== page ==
However, for the seasoned angler that is versed in the methods of penetrating heavy cover or burning top-water lures over its hulking masses, it is a virtual playground where fish of many species find shelter, places to ambush their prey, as well as housing  millions of invertebrates that act as food sources. On this particular day, a cold calm winter day, just as the ice melts off during an “Indian summer”, this particular cover becomes an oxygen depleting, water quality fouling mess. As it dies off due to the cold water temperatures and lack of light, it breaks down into a brown slimy mass, staining the water and ruining water quality. As well,  bacteria that are responsible for this breakdown, also use oxygen, depleting the water around it, rendering it almost useless as valid cover for the fish during the winter months. However, this does not entirely dismiss it as a place to find fish during winter months, due to the fact that as the same bacteria that feed on the decaying plant material do their jobs, the process also gives off some heat, thus attracting some fish in search of any reprieve from the frigid water temps. To properly break down the conditions of this foreboding day, I have to put a mention to one of the main conditions that led to such a massacre of good fishing, water temperature.  While air temps climbed to nearly 55degrees Fahrenheit, water temps were barely above 38—40,  with patches of ice to break through. No Buenos for the fish or fisherman.  Largemouth Bass, during these frigid conditions slow way down, as their cold blooded metabolism slows to save energy required to  survive and be able to move to avoid being predated apon themselves. This period of inactivity also means that they require less food to support their activities, which in turn, makes fishing harder as bites are fewer and farther between. As a side note to water temperatures, An unfortunate event happened on this trip. One of our newest members had a catastrophic equipment failure of his seat, which resulted in him turtling his boat into freezing cold water. (pic is a stock photograph, not the actual event). While most of our participating members were close-by and quick to come to his aid, this story has a happy ending. Had they not been there, this may have ended in a tragedy. This member was not, I repeat NOT wearing his PFD! As it was his first trip out with our group, he apparently had not been told that it was a club rule that pfd’s be worn at all times, and felt it was appropriate to wear it. With all of the confusion of meeting new members and catching up with old friends, none of us had noticed his failure to apply his lifesaving device. Luckily all that was lost was some of his gear, and not his LIFE. This is a lesson, and a warning to ALL  S.I.K.C.  MEMBERS:


 Water quality is an important factor to fishing on any given day, on any body of water, and can make or break  the fishing for anyone. This particular day, on this particular lake, I believe it had an extraordinary effect on the fishing of all of our members in attendance. As you can see from the picture (right) the water on this day had a quite distinct green/brown tinge to it. This is called Tannin, which is simply described as a “stained” water quality by most. Tannins are chemicals like dyes, that generally come from the breakdown of biological matter like leaves, or  in this particular case,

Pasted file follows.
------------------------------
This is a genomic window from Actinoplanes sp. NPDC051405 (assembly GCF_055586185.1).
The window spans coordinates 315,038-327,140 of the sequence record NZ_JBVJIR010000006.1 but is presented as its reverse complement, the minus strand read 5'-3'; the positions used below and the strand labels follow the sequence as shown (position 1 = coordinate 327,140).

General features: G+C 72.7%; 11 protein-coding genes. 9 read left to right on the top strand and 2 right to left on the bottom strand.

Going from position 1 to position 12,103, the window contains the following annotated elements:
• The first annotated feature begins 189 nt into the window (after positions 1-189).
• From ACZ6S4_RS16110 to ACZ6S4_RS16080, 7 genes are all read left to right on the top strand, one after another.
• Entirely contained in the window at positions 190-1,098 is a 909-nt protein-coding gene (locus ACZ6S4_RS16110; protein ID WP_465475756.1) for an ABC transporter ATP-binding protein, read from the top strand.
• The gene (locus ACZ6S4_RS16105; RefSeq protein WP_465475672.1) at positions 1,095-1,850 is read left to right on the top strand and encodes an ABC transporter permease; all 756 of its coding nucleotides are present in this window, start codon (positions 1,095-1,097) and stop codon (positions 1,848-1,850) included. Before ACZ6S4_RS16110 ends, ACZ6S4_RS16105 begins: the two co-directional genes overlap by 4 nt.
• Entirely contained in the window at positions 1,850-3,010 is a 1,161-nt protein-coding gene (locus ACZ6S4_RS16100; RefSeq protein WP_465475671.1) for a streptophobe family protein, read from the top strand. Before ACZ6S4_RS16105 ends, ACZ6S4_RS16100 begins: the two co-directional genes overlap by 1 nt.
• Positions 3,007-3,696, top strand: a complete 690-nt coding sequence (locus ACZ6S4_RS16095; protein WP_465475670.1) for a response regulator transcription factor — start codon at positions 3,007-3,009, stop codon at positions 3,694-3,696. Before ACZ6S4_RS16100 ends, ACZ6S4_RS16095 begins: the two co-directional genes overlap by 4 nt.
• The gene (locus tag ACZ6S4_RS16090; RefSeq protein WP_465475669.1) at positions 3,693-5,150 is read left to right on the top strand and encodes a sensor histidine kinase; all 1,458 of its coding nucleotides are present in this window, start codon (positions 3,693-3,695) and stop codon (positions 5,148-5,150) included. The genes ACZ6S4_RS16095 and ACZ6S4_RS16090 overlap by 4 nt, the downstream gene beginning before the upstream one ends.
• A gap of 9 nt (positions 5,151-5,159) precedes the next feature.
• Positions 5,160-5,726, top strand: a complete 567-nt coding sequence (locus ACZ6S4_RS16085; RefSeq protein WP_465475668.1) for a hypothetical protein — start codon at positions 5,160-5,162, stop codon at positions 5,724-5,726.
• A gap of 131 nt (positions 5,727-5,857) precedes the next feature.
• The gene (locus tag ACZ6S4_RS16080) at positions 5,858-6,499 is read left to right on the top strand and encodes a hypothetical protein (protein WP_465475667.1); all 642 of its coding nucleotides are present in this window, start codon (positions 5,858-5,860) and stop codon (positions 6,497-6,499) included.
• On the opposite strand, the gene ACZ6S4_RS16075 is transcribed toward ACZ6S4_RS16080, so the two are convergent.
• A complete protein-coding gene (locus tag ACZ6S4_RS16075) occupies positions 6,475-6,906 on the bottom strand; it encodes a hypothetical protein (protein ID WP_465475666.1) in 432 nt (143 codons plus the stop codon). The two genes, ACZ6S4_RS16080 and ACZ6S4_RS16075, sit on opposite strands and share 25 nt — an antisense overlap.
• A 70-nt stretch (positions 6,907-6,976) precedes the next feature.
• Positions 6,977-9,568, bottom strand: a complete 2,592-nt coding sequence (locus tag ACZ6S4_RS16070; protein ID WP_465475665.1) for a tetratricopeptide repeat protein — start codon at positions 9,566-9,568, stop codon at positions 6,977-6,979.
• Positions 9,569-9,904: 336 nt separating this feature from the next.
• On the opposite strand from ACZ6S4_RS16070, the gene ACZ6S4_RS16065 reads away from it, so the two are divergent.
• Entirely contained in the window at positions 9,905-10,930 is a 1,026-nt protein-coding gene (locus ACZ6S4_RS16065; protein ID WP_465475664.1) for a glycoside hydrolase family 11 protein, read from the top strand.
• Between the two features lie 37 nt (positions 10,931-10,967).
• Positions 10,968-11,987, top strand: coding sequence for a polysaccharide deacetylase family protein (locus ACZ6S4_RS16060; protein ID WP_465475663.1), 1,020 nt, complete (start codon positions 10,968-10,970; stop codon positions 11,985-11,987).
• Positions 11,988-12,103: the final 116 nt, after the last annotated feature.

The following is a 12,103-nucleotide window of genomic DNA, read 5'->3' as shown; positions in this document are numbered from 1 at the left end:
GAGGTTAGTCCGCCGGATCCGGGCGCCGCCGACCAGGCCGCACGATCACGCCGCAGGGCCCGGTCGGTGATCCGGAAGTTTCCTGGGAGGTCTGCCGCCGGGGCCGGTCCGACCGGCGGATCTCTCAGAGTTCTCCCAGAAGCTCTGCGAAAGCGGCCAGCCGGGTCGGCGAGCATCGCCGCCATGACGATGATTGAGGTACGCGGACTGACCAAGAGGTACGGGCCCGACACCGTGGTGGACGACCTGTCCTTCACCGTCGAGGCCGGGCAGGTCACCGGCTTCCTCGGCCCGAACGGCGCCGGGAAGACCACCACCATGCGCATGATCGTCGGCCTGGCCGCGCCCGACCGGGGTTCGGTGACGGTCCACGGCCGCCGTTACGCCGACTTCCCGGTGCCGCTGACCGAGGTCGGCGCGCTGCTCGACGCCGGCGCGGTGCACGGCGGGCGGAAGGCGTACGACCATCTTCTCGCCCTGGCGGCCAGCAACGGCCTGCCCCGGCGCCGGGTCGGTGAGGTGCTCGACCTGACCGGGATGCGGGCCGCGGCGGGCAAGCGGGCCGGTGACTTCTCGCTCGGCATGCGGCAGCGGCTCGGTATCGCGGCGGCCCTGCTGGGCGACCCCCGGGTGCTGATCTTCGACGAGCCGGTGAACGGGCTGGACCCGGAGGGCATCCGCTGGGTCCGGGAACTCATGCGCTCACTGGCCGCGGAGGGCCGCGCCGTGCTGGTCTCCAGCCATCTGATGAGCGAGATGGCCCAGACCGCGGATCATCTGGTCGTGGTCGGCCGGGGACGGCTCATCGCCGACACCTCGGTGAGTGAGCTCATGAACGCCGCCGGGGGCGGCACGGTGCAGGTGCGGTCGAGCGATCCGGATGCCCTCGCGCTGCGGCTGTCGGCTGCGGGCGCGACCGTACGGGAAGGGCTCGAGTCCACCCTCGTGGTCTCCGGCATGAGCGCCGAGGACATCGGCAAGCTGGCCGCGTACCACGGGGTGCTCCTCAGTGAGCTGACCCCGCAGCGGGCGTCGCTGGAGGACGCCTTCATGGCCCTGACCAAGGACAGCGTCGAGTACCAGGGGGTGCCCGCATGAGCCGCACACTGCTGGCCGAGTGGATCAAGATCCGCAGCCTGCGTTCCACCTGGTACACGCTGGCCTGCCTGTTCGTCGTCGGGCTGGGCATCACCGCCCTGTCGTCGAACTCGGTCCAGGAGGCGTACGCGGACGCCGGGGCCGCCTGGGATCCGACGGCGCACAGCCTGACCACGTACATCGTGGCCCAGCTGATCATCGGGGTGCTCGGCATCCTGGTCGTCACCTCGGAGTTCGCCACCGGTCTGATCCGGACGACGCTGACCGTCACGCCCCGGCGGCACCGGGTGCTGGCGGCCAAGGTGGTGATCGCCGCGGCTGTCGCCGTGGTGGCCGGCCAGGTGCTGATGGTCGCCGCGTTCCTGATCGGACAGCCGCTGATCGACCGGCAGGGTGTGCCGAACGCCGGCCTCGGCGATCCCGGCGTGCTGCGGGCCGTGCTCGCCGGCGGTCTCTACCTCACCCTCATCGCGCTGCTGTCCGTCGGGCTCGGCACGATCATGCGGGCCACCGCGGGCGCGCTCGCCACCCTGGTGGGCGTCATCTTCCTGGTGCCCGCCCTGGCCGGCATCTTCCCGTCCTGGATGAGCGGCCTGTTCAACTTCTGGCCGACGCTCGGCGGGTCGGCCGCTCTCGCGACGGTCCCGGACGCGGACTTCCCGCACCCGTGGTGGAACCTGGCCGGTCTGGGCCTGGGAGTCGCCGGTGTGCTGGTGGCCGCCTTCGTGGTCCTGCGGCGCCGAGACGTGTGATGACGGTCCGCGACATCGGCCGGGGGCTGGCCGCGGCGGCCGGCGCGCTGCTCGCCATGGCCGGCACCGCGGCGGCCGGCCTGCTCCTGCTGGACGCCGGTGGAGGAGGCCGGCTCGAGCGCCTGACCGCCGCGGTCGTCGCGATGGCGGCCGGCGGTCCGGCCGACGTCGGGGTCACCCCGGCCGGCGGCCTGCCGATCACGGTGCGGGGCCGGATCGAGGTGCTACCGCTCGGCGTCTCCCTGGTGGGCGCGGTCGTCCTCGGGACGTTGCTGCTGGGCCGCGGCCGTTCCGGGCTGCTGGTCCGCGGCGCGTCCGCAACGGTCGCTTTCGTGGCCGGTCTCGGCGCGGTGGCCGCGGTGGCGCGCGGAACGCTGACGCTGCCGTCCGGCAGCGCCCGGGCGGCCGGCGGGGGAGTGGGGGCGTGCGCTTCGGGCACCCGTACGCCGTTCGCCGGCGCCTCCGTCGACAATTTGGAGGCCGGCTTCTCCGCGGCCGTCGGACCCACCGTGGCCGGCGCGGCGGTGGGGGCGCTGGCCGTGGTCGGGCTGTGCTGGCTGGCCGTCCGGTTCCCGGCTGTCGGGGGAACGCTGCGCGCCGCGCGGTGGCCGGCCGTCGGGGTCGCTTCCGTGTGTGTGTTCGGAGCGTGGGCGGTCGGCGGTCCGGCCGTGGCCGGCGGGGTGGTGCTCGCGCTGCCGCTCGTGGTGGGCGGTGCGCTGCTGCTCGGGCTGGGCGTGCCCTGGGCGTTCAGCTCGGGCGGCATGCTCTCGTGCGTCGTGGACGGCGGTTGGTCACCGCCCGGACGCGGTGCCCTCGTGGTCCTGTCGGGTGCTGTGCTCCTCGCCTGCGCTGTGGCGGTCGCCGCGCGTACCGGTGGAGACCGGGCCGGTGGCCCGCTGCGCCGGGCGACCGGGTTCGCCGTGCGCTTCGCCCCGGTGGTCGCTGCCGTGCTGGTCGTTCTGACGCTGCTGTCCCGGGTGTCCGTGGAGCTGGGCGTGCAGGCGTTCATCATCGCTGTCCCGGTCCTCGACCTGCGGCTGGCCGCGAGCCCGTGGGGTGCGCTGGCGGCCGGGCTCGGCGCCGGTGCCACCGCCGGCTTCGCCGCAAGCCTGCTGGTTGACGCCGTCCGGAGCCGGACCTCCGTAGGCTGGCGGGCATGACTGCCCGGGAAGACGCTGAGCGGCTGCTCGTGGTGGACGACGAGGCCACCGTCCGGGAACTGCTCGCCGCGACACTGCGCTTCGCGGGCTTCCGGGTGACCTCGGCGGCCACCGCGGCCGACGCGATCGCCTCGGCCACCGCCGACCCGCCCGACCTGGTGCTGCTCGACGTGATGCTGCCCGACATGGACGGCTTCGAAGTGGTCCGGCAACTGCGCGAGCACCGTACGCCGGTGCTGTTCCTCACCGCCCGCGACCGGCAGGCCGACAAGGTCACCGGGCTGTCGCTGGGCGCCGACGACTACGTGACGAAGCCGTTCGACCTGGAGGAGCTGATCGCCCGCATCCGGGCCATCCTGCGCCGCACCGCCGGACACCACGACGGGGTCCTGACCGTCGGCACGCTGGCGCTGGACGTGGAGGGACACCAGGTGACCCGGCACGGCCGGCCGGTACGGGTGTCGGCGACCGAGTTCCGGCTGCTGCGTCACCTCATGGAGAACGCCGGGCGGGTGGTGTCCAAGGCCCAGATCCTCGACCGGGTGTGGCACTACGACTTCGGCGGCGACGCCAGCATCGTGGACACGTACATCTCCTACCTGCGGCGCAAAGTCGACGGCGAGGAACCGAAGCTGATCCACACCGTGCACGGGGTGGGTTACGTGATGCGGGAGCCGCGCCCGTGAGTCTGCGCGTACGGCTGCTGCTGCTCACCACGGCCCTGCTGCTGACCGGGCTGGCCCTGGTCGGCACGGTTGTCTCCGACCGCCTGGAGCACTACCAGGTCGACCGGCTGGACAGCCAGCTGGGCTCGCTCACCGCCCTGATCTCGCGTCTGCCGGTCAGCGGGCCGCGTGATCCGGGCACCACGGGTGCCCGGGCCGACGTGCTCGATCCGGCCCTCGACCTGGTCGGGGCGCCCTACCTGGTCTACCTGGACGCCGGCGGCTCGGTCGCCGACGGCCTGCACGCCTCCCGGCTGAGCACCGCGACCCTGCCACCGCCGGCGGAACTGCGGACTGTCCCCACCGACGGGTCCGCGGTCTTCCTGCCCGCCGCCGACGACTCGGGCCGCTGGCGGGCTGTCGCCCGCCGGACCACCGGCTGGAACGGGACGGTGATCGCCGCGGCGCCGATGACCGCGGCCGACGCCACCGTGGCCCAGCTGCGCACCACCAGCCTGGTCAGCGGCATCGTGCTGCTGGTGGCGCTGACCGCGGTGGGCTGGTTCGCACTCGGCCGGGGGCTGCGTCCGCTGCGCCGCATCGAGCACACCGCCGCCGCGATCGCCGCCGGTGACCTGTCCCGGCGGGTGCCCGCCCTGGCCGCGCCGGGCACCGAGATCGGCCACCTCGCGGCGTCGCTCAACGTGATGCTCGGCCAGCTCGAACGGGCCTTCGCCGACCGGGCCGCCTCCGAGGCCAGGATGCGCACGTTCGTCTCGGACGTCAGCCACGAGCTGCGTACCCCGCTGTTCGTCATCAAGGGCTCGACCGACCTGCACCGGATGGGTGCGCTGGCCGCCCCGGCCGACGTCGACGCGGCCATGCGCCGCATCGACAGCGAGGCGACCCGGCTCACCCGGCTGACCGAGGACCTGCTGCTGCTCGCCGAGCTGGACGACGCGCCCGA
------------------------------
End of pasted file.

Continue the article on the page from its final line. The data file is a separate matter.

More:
decaying grasses..

   As was described earlier in this article, under the vegetation section, Hydrilla was dying off due to cold water conditions, as well as winter lighting conditions. The breakdown of this large mass of vegetation releases large quantities of Tannin, essentially staining what would have been gin clear water.  This gives the fisherman a false sense of security in their ability to hide from the fish. Unfortunately for anglers, it does no such thing. Tannin in general does not  have a great effect in water clarity, or the fishes ability to see through it, only the color of the water itself. It does, however, change the pH of the water to a more acidic  level.

   Tannic, Acidic or High PH water, such as this, has several negative effects on our local species of fish, especially largemouth bass, which thrive in a more Alkaline environment.  Bass suffering from sublethal pH stress will suspend many of their normal activities, including feeding. Prolonged exposure to lethally low pH levels will ultimately result in death. If you would like to read further into this, there is a great article here…

   This, combined with several other factors, I believe is the main and ultimate reason for the low numbers of fish on Cedar, as well as the cause for the poor fishing for our entire group on this particular day.

   A solution to this unfortunate problem is to treat the entire lake with large quantities of Ag-Lime, which will bring the overall PH of the lake up to a sustainably alkaline level. Sadly, with the state of Illinois current economic state, that is unlikely to happen anytime soon.


 While weather was beautiful for the fisherman, with high temps reaching near 55F, and near zero wind allowed for some beautiful water for kayaking, Rising barometric pressures and bluebird skies added an additional stress on the fish. When barometric pressure is high, the fishes swim bladder feels increased pressure and the fish becomes slow and tired, thus leading to a poor fishing condition. The best times to fish generally correlate with dropping barometric pressures. This is also a contributing factor as to why no one in our group caught anything this particular day.

 To put it gently, Cedar Lake in January whooped our entire team’s tails collectively. With a combination attack of epic proportions, the conditions of this particular trip made it nearly impossible for even the best fisherman to get so much as a nibble. We hope that  this trip is the proverbial “first cast” of bad luck, that will clear the path for our future endeavors to be much more enjoyable. We also now have a score to settle with this lake, and we will be returning one day to hopefully turn the tide on this particular story.  Thank you for reading along, and keep your eyes open for future articles, that will be more in-depth on how we catch the fish, instead of explaining how we did not.


Tight lines, and God Bless!! 

Lee Van Hoose